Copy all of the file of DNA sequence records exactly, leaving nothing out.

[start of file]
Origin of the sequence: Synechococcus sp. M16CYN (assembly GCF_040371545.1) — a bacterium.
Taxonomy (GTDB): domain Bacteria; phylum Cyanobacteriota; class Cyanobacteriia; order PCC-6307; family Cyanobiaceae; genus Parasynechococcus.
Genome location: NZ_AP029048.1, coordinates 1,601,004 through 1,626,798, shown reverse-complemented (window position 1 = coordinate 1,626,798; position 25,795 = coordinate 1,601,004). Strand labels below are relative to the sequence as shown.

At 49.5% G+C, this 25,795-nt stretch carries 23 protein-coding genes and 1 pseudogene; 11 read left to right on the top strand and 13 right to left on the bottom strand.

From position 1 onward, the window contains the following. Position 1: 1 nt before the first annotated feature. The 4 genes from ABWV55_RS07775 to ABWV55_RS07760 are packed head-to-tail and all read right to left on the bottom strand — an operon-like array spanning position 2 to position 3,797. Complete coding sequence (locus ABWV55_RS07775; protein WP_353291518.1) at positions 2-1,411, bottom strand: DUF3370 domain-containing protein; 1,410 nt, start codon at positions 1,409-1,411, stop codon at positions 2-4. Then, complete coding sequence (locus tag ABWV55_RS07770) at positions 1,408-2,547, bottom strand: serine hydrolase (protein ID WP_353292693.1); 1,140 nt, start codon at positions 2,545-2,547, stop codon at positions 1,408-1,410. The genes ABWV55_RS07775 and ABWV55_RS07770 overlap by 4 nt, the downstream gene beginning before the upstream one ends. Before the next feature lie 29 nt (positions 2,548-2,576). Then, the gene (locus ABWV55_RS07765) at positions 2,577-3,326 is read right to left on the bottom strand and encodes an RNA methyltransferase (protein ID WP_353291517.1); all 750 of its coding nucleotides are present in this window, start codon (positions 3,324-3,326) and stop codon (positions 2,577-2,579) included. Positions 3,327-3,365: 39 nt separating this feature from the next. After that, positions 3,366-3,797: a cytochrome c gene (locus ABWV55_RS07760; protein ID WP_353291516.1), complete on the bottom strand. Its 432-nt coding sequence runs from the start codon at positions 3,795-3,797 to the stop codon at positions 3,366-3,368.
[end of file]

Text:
Origin of the sequence: Synechococcus sp. M16CYN (assembly GCF_040371545.1) — a bacterium.
Taxonomy (GTDB): domain Bacteria; phylum Cyanobacteriota; class Cyanobacteriia; order PCC-6307; family Cyanobiaceae; genus Parasynechococcus.
Genome location: NZ_AP029048.1, coordinates 1,601,004 through 1,626,798, shown reverse-complemented (window position 1 = coordinate 1,626,798; position 25,795 = coordinate 1,601,004). Strand labels below are relative to the sequence as shown.

At 49.5% G+C, this 25,795-nt stretch carries 23 protein-coding genes and 1 pseudogene; 11 read left to right on the top strand and 13 right to left on the bottom strand.

From position 1 onward, the window contains the following. Position 1: 1 nt before the first annotated feature. The 4 genes from ABWV55_RS07775 to ABWV55_RS07760 are packed head-to-tail and all read right to left on the bottom strand — an operon-like array spanning position 2 to position 3,797. Complete coding sequence (locus ABWV55_RS07775; protein WP_353291518.1) at positions 2-1,411, bottom strand: DUF3370 domain-containing protein; 1,410 nt, start codon at positions 1,409-1,411, stop codon at positions 2-4. Then, complete coding sequence (locus tag ABWV55_RS07770) at positions 1,408-2,547, bottom strand: serine hydrolase (protein ID WP_353292693.1); 1,140 nt, start codon at positions 2,545-2,547, stop codon at positions 1,408-1,410. The genes ABWV55_RS07775 and ABWV55_RS07770 overlap by 4 nt, the downstream gene beginning before the upstream one ends. Before the next feature lie 29 nt (positions 2,548-2,576). Then, the gene (locus ABWV55_RS07765) at positions 2,577-3,326 is read right to left on the bottom strand and encodes an RNA methyltransferase (protein ID WP_353291517.1); all 750 of its coding nucleotides are present in this window, start codon (positions 3,324-3,326) and stop codon (positions 2,577-2,579) included. Positions 3,327-3,365: 39 nt separating this feature from the next. After that, positions 3,366-3,797: a cytochrome c gene (locus ABWV55_RS07760; protein ID WP_353291516.1), complete on the bottom strand. Its 432-nt coding sequence runs from the start codon at positions 3,795-3,797 to the stop codon at positions 3,366-3,368.